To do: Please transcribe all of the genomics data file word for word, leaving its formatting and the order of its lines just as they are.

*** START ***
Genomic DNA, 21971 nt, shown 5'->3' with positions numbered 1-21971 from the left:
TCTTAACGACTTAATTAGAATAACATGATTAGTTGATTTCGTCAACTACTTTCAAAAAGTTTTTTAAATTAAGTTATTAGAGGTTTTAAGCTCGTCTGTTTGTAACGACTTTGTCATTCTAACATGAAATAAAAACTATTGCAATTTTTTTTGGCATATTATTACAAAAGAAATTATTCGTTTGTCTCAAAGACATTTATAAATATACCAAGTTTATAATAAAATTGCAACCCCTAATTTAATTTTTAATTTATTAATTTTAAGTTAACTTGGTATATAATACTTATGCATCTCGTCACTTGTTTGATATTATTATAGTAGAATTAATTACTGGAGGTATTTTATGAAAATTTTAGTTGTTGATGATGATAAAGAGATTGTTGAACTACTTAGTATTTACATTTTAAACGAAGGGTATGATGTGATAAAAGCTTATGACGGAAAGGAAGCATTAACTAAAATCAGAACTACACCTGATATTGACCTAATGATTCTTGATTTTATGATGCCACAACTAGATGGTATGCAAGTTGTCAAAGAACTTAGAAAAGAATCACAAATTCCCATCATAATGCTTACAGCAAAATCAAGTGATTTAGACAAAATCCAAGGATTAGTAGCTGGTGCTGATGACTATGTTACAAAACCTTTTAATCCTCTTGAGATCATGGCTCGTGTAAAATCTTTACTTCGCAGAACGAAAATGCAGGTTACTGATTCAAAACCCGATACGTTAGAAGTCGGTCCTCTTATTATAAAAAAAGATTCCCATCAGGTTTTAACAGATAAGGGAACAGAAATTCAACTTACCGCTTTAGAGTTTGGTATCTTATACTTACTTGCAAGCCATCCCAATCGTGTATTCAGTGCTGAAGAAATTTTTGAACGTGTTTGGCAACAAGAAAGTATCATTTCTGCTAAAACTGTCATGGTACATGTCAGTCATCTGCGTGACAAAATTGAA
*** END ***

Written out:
Genomic DNA, 21971 nt, shown 5'->3' with positions numbered 1-21971 from the left:
TCTTAACGACTTAATTAGAATAACATGATTAGTTGATTTCGTCAACTACTTTCAAAAAGTTTTTTAAATTAAGTTATTAGAGGTTTTAAGCTCGTCTGTTTGTAACGACTTTGTCATTCTAACATGAAATAAAAACTATTGCAATTTTTTTTGGCATATTATTACAAAAGAAATTATTCGTTTGTCTCAAAGACATTTATAAATATACCAAGTTTATAATAAAATTGCAACCCCTAATTTAATTTTTAATTTATTAATTTTAAGTTAACTTGGTATATAATACTTATGCATCTCGTCACTTGTTTGATATTATTATAGTAGAATTAATTACTGGAGGTATTTTATGAAAATTTTAGTTGTTGATGATGATAAAGAGATTGTTGAACTACTTAGTATTTACATTTTAAACGAAGGGTATGATGTGATAAAAGCTTATGACGGAAAGGAAGCATTAACTAAAATCAGAACTACACCTGATATTGACCTAATGATTCTTGATTTTATGATGCCACAACTAGATGGTATGCAAGTTGTCAAAGAACTTAGAAAAGAATCACAAATTCCCATCATAATGCTTACAGCAAAATCAAGTGATTTAGACAAAATCCAAGGATTAGTAGCTGGTGCTGATGACTATGTTACAAAACCTTTTAATCCTCTTGAGATCATGGCTCGTGTAAAATCTTTACTTCGCAGAACGAAAATGCAGGTTACTGATTCAAAACCCGATACGTTAGAAGTCGGTCCTCTTATTATAAAAAAAGATTCCCATCAGGTTTTAACAGATAAGGGAACAGAAATTCAACTTACCGCTTTAGAGTTTGGTATCTTATACTTACTTGCAAGCCATCCCAATCGTGTATTCAGTGCTGAAGAAATTTTTGAACGTGTTTGGCAACAAGAAAGTATCATTTCTGCTAAAACTGTCATGGTACATGTCAGTCATCTGCGTGACAAAATTGAA